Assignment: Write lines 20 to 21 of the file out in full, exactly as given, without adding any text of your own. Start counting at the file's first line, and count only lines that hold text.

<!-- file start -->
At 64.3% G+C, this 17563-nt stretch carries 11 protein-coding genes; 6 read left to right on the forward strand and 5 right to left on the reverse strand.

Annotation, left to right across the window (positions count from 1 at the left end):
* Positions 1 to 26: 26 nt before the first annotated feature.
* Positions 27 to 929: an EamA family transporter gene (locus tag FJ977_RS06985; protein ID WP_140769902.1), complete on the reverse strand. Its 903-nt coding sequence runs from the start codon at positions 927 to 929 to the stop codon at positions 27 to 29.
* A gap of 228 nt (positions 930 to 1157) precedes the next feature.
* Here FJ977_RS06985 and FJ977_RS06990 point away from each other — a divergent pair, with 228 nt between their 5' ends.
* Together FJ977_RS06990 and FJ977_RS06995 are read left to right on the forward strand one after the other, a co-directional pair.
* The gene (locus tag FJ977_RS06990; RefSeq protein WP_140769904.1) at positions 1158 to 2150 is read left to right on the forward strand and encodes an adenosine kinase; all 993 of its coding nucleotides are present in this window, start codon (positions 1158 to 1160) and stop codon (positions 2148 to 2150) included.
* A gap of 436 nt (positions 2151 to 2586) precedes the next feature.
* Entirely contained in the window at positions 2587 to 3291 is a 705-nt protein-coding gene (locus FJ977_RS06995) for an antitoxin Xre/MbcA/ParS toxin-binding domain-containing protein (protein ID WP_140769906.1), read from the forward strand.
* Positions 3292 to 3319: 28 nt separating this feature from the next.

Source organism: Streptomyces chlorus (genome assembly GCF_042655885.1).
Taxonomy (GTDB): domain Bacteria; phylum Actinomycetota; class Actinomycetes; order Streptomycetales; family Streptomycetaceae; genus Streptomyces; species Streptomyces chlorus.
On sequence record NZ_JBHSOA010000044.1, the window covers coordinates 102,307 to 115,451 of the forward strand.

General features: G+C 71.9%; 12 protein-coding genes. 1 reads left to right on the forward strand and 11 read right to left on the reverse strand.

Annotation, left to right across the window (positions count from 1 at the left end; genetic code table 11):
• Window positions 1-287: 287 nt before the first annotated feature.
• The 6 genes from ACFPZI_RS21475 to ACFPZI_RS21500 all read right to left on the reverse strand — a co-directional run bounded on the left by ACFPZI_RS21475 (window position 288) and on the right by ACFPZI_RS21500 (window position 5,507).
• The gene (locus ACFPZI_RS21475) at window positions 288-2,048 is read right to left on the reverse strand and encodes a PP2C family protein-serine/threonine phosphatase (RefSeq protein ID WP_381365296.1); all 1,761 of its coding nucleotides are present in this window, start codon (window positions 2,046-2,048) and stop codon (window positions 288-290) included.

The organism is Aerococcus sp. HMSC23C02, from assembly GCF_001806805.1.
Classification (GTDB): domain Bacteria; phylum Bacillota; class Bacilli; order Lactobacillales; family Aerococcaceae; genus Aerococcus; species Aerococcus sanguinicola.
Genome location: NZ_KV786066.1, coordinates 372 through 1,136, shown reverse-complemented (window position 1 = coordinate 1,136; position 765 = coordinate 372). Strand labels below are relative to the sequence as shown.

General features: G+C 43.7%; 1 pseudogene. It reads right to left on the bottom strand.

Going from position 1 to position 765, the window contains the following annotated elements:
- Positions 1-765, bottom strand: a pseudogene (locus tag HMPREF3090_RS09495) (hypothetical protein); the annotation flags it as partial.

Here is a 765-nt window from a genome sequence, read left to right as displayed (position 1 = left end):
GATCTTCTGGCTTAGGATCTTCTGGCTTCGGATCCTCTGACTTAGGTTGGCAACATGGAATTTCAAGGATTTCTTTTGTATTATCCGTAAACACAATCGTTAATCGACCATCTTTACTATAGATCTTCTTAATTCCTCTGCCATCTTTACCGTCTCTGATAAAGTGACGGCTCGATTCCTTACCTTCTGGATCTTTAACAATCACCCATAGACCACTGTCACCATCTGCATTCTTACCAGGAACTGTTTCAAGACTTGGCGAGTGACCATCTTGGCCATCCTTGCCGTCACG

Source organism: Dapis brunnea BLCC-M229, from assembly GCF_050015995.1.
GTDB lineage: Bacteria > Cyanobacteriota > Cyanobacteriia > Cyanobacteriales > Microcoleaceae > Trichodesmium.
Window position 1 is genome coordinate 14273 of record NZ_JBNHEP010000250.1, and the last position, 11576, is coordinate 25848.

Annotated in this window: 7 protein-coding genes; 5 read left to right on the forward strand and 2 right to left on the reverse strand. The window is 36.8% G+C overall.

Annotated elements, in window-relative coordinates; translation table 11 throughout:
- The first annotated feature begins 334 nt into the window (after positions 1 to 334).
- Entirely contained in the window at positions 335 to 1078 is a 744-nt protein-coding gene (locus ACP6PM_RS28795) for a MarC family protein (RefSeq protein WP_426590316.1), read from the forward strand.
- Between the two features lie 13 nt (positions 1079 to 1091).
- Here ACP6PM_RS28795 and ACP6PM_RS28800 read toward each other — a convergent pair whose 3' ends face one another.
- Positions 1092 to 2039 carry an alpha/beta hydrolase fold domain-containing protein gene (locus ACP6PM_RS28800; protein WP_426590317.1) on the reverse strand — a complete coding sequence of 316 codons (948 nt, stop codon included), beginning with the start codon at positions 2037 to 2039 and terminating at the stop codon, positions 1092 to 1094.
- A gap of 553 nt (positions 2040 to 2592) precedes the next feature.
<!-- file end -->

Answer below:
The organism is Aerococcus sp. HMSC23C02, from assembly GCF_001806805.1.
Classification (GTDB): domain Bacteria; phylum Bacillota; class Bacilli; order Lactobacillales; family Aerococcaceae; genus Aerococcus; species Aerococcus sanguinicola.